The OAuth2 Working Group is nearing completion on the OAuth2 SAML Bearer draft which defines how SAML Bearer assertions can be used with OAuth2 essentially replacing less secure user-id and passwords with more secure federated assertions.
Before I describe how this works, here is some quick terminology:
- Resource Service - A service offering access to resources, some or all of which may be "owned" or "controlled by" users known as "Resource Owners".
- Resource Owner - An end user, who is authorizing delegated scoped access by a client to resources offered by a Resource Service
- Client - An application (e.g. mobile app, or web site) that wants to access resources on a Resource Service on behalf of a Resource Owner.
- Authorization Service - A service authorized to issue access tokens to Clients on behalf of a resource server.
A typical scenario goes much like this.
|OAuth2 with SAML|
- Alice (resource owner) accesses a corporate travel booking application.
- In order to log into the corporate travel application, Alice is redirected to her employer's Identity Provider to obtain a SAML Authentication Assertion.
- Upon logging in to the Corporate Travel Application, Alice wishes to update her seat preferences with her selected airline. In order to do this, the corporate travel application goes to the authorization server for the airline. The travel application provides two SAML authentication assertions: 1) An assertion representing the identity of the client application, and 2) an assertion representing Alice. The scope requested is "readProfile seat".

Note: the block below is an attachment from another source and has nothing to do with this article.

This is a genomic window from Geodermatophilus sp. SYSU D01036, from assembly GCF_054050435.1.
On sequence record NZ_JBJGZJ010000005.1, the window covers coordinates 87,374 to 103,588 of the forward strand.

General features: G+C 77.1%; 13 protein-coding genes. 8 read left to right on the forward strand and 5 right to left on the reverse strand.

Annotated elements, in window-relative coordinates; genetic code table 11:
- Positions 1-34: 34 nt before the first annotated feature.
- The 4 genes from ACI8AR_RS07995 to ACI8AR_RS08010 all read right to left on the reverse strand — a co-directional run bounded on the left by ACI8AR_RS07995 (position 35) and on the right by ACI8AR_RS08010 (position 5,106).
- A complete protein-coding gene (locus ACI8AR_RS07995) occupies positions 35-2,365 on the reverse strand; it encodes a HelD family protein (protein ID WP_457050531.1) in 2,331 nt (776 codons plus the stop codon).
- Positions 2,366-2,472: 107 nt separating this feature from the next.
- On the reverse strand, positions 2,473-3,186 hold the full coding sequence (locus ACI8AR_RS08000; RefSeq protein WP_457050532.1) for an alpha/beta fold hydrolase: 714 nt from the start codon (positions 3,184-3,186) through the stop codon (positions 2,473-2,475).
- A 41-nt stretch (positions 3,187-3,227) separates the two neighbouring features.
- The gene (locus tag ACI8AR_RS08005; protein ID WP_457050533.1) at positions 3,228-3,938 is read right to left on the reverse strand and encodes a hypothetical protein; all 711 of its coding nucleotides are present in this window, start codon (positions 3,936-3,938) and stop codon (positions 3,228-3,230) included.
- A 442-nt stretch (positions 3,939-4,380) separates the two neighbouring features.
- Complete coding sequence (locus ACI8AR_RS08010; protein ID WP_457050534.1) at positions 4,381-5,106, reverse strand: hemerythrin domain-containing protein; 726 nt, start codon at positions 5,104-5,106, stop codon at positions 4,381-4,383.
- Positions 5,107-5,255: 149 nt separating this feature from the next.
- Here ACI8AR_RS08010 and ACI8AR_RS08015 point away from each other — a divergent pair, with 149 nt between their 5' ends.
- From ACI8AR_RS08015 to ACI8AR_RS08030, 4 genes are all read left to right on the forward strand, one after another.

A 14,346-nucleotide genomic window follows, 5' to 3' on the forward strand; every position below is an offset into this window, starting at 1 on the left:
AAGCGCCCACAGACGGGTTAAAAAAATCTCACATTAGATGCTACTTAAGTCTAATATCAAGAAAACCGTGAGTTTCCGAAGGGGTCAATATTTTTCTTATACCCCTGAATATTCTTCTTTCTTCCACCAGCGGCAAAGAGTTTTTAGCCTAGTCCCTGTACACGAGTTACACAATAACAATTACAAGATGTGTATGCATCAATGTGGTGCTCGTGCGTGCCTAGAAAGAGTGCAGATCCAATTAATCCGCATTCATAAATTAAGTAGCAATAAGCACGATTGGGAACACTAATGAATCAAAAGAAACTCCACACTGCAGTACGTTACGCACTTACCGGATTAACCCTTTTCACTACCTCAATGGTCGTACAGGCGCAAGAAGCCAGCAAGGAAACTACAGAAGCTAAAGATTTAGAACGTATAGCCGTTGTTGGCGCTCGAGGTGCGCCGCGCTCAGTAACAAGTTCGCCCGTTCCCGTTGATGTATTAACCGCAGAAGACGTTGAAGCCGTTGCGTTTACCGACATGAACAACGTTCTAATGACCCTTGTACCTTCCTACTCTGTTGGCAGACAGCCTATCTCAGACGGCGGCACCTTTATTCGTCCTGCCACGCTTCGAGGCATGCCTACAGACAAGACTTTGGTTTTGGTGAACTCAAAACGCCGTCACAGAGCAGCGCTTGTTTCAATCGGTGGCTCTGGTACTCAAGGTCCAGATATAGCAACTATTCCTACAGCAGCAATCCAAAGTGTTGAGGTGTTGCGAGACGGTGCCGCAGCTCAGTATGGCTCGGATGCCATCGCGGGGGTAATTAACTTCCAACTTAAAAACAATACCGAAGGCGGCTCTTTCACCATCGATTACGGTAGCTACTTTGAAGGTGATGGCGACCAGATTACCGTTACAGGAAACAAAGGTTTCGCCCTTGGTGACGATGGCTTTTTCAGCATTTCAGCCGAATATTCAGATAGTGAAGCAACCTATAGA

- Upon verifying the SAML assertions and delegated authority requested, the authorization server issues an access token enabling the corporate travel application to act on behalf of Alice.
- Upon receiving the access token, the corporate travel app is then able to access the frequent flyer account web resource by passing the token in the header of the HTTP Request. The Access token, acts as a session token that encapsulates the fact that the travel app is acting for Alice with scope read & seat update.
OAuth2's ability to leverage different authentication systems makes it possible for SAML to enhance OAuth2 security going even further to eliminate the propagation of dreaded user-ids and passwords in much the same way SAML did for classic federate web sign-on. Rather than making SAML redundant, OAuth2 has in fact increased SAML's utility.
Note: this post cross-posted from the OracleIDM blog.